The state is expected to get €275m from the liquidation of the former Anglo Irish Bank by the end of this year, according to the best estimate of liquidators Kieran Wallace and Eamonn Richardson.
The special liquidators hope to pay an interim dividend of 25pc to all unsecured creditors by the end of 2016.
But there are no plans as yet to pay remaining Anglo Irish Bank bondholders.
“Itis anticipated that a dividend will be available for unsecured (but not subordinated) creditors but it is difficult to ascertain the quantum at this stage as the outcome of certain claims have yet to be determined,” the report said.
The special liquidators said the eventual unsecured creditor dividend will be in the range of 75pc to 100pc.
Some €1.1bn overall is owed to the State for money paid out to IBRC customers whose savings were guaranteed by the State at the time of the liquidation.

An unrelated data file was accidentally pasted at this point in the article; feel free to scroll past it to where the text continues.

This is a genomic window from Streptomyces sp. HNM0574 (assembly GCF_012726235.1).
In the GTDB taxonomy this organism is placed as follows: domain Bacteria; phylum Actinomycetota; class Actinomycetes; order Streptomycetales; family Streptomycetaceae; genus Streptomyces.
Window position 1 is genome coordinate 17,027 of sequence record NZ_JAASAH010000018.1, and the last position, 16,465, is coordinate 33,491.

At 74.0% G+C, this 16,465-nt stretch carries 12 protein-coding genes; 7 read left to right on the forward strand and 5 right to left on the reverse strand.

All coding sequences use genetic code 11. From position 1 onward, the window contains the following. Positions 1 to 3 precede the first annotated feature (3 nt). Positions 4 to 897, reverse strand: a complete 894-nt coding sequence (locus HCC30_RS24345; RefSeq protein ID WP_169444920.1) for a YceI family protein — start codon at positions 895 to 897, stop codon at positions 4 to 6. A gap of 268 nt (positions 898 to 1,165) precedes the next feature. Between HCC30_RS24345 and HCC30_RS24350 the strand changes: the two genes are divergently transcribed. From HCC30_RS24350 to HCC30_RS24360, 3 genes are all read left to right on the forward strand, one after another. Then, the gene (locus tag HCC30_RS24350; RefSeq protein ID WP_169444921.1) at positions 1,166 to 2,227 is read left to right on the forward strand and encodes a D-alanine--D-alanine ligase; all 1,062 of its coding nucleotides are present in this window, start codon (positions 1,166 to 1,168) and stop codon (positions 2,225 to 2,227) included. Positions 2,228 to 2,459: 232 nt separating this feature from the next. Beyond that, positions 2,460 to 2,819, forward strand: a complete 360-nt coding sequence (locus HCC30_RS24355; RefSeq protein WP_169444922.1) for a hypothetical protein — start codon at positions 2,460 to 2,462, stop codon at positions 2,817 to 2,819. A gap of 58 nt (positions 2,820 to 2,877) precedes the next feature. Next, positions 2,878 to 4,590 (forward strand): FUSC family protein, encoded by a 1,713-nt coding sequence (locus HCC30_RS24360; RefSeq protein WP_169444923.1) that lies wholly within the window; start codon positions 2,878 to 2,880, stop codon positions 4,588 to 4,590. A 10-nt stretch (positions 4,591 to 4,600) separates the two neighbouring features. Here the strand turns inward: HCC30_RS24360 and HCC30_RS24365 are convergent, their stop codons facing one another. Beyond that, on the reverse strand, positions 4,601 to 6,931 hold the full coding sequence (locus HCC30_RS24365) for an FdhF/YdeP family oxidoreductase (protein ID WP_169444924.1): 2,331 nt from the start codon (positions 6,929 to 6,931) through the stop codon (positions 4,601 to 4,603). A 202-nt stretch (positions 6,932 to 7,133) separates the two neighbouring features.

Unsecured creditors also include dozens of business whose bills to the bank were outstanding when the plug was pulled on the bank.
Controversially, unsecured subordinated bondholders are next in line to be repaid.
Finance Minister Michael Noonan said the dividend range to unsecured creditors is subject to change.
“The ultimate level of dividend paid to each creditor cannot be known until such time as all loan assets are sold, the total level of adjudicated creditors is finalised and the other contingent creditor claims which may crystallise, including those from litigation, are known,” he said.
Article Source: http://tinyurl.com/kbwqb42
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